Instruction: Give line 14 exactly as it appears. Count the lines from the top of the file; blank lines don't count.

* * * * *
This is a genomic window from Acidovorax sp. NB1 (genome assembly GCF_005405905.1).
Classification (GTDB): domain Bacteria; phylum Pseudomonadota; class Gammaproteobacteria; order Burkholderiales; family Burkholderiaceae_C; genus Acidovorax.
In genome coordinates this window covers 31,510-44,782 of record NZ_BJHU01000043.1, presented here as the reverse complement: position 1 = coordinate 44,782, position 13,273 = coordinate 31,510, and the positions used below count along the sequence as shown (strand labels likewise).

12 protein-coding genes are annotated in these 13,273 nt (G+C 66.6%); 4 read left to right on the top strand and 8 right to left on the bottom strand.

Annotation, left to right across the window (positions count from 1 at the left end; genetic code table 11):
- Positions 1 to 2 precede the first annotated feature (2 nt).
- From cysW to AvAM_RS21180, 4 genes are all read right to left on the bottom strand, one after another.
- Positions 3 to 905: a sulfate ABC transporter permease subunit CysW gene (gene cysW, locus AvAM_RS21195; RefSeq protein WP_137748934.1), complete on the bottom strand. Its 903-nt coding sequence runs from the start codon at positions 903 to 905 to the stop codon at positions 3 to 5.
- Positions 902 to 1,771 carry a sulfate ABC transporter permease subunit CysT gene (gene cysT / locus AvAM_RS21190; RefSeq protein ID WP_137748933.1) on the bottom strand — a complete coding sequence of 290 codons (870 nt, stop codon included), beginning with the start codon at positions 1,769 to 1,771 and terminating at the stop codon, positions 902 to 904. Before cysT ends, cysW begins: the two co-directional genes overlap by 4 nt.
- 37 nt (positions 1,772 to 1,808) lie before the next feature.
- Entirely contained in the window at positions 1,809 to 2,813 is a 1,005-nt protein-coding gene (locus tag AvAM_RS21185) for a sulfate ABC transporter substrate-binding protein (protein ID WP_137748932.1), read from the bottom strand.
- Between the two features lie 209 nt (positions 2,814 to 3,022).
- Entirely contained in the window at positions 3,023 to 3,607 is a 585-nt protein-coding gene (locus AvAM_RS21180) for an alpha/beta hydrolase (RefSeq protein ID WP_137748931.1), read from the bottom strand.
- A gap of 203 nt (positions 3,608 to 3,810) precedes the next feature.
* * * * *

- A gap of 203 nt (positions 3,608 to 3,810) precedes the next feature.